It's heady stuff, but the artist I meet in the Maryland studios of Washington National Opera displays no signs of his burgeoning fame. Blessed with youth (he's 32), good looks, and shimmering talent, Costello seems well-grounded and grateful for the many opportunities rushing his way. He tells me a funny story about his dog Tequila, with whom he travels, and talks enthusiastically about his back-to-back WNO debuts in Moby-Dick (February 22-March 8) and Elixir of Love (March 20-29), both in the Kennedy Center Opera House. He mentions that on non-performing days he plans to tour the museums and landmarks of D.C., one of his favorite cities, and he intends to have a few sessions with his voice teacher.

I think it's important to study as often as possible. I just saw my teacher, William Schuman, for a week in Houston where I just finished singing the Duke in Rigoletto, and I'll take the train to New York and see him on my first day off here. As a singer you can't hear what's coming out of your throat; you're only hearing it from the inside, so you need a trusted person who knows how your voice works. It's like a car. You take it to the same mechanic because they know it inside out and every time you get it back it works fantastic.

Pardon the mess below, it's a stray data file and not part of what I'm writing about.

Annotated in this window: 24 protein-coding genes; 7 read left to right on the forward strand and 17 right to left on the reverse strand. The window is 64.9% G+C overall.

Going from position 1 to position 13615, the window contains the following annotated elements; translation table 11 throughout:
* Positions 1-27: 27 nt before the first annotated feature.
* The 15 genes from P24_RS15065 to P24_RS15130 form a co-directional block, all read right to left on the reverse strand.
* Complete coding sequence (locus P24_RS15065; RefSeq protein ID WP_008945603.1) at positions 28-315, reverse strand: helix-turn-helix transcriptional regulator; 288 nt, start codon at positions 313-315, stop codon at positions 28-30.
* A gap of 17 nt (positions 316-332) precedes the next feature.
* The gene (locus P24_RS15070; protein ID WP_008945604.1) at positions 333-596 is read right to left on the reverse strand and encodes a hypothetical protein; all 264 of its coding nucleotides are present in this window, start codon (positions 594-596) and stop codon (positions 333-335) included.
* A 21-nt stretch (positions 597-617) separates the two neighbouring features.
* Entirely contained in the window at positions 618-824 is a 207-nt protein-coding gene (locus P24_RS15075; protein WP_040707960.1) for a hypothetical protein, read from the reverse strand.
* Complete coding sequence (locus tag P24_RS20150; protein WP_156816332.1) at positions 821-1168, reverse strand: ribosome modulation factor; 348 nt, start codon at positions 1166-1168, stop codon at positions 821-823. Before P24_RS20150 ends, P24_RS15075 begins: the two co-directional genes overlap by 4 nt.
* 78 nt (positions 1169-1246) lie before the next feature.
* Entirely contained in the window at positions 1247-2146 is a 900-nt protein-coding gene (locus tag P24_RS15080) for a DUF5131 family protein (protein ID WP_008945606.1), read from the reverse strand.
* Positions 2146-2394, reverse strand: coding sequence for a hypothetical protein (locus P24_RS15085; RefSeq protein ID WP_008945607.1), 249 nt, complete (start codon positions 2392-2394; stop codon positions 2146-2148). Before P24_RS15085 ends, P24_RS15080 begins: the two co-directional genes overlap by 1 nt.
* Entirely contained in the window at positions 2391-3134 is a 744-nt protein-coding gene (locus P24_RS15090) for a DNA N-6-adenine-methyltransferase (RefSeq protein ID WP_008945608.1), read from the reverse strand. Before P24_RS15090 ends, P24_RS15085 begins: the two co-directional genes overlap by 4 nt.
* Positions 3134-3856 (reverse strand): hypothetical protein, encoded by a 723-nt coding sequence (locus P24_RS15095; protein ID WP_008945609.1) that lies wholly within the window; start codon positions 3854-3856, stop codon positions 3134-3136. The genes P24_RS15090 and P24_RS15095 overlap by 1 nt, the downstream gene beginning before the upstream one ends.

When I ask if it's true that Jake Heggie wrote the role of Greenhorn/Ishmael for Costello's voice, he explains, "I don't think Jake had us all in mind originally. But when he and Gene Scheer figured out the scope of Moby-Dick, they decided on the different parts, and as Jake went along he thought of people he wanted and he suggested singers to Dallas Opera. We were cast early in the process--he and I had met only once during Lucia in 2007. When he had the cast together, he tried to tailor the roles to the singers in the premiere.

"Before rehearsals I was having trouble learning Jake's music; it's very rhythmic and the counts are very different, and I didn't want to show up in Dallas not doing what he wanted, so I called and told him I wanted to visit San Francisco and work with him for a week. And he said, 'If you come, I'll reserve every day.' I was eager to work with the composer because it was a new piece and I wanted it to be right."

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Stephen Costello (left) in Moby-Dick. Photo by Cory Weaver.